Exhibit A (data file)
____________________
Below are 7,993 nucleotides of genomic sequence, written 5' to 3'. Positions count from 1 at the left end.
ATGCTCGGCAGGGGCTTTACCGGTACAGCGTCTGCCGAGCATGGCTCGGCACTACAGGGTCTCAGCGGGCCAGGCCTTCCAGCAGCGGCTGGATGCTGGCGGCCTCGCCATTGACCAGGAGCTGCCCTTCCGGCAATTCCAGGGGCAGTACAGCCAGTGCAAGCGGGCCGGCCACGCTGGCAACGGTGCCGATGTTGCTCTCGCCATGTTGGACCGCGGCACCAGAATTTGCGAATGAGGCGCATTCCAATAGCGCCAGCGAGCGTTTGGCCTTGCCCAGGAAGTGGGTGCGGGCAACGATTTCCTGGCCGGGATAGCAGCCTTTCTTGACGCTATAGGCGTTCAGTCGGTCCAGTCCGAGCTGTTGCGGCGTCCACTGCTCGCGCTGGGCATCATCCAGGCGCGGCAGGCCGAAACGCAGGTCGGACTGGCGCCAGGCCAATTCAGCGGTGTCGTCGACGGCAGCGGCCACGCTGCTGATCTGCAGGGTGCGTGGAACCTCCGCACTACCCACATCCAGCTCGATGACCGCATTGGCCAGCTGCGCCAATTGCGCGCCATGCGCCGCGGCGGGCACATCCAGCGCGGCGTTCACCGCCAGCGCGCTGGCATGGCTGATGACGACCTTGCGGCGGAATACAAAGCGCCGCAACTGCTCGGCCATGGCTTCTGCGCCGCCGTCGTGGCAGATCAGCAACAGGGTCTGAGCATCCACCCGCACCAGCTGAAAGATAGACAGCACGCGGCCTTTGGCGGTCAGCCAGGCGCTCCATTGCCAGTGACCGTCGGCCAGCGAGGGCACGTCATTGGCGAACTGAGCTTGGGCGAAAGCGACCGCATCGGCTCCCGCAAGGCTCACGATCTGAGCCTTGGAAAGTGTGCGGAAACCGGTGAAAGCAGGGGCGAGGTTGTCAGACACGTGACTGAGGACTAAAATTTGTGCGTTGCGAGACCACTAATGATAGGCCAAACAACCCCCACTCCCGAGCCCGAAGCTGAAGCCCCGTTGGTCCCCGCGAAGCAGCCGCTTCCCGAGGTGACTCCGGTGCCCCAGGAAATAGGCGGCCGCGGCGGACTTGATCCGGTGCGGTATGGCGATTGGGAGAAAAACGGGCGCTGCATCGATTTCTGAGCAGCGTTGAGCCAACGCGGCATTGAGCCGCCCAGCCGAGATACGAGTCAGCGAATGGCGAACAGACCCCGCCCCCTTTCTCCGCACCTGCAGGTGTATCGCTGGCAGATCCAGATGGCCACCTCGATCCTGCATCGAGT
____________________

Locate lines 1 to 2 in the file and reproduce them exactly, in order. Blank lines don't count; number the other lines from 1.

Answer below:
Below are 7,993 nucleotides of genomic sequence, written 5' to 3'. Positions count from 1 at the left end.
ATGCTCGGCAGGGGCTTTACCGGTACAGCGTCTGCCGAGCATGGCTCGGCACTACAGGGTCTCAGCGGGCCAGGCCTTCCAGCAGCGGCTGGATGCTGGCGGCCTCGCCATTGACCAGGAGCTGCCCTTCCGGCAATTCCAGGGGCAGTACAGCCAGTGCAAGCGGGCCGGCCACGCTGGCAACGGTGCCGATGTTGCTCTCGCCATGTTGGACCGCGGCACCAGAATTTGCGAATGAGGCGCATTCCAATAGCGCCAGCGAGCGTTTGGCCTTGCCCAGGAAGTGGGTGCGGGCAACGATTTCCTGGCCGGGATAGCAGCCTTTCTTGACGCTATAGGCGTTCAGTCGGTCCAGTCCGAGCTGTTGCGGCGTCCACTGCTCGCGCTGGGCATCATCCAGGCGCGGCAGGCCGAAACGCAGGTCGGACTGGCGCCAGGCCAATTCAGCGGTGTCGTCGACGGCAGCGGCCACGCTGCTGATCTGCAGGGTGCGTGGAACCTCCGCACTACCCACATCCAGCTCGATGACCGCATTGGCCAGCTGCGCCAATTGCGCGCCATGCGCCGCGGCGGGCACATCCAGCGCGGCGTTCACCGCCAGCGCGCTGGCATGGCTGATGACGACCTTGCGGCGGAATACAAAGCGCCGCAACTGCTCGGCCATGGCTTCTGCGCCGCCGTCGTGGCAGATCAGCAACAGGGTCTGAGCATCCACCCGCACCAGCTGAAAGATAGACAGCACGCGGCCTTTGGCGGTCAGCCAGGCGCTCCATTGCCAGTGACCGTCGGCCAGCGAGGGCACGTCATTGGCGAACTGAGCTTGGGCGAAAGCGACCGCATCGGCTCCCGCAAGGCTCACGATCTGAGCCTTGGAAAGTGTGCGGAAACCGGTGAAAGCAGGGGCGAGGTTGTCAGACACGTGACTGAGGACTAAAATTTGTGCGTTGCGAGACCACTAATGATAGGCCAAACAACCCCCACTCCCGAGCCCGAAGCTGAAGCCCCGTTGGTCCCCGCGAAGCAGCCGCTTCCCGAGGTGACTCCGGTGCCCCAGGAAATAGGCGGCCGCGGCGGACTTGATCCGGTGCGGTATGGCGATTGGGAGAAAAACGGGCGCTGCATCGATTTCTGAGCAGCGTTGAGCCAACGCGGCATTGAGCCGCCCAGCCGAGATACGAGTCAGCGAATGGCGAACAGACCCCGCCCCCTTTCTCCGCACCTGCAGGTGTATCGCTGGCAGATCCAGATGGCCACCTCGATCCTGCATCGAGT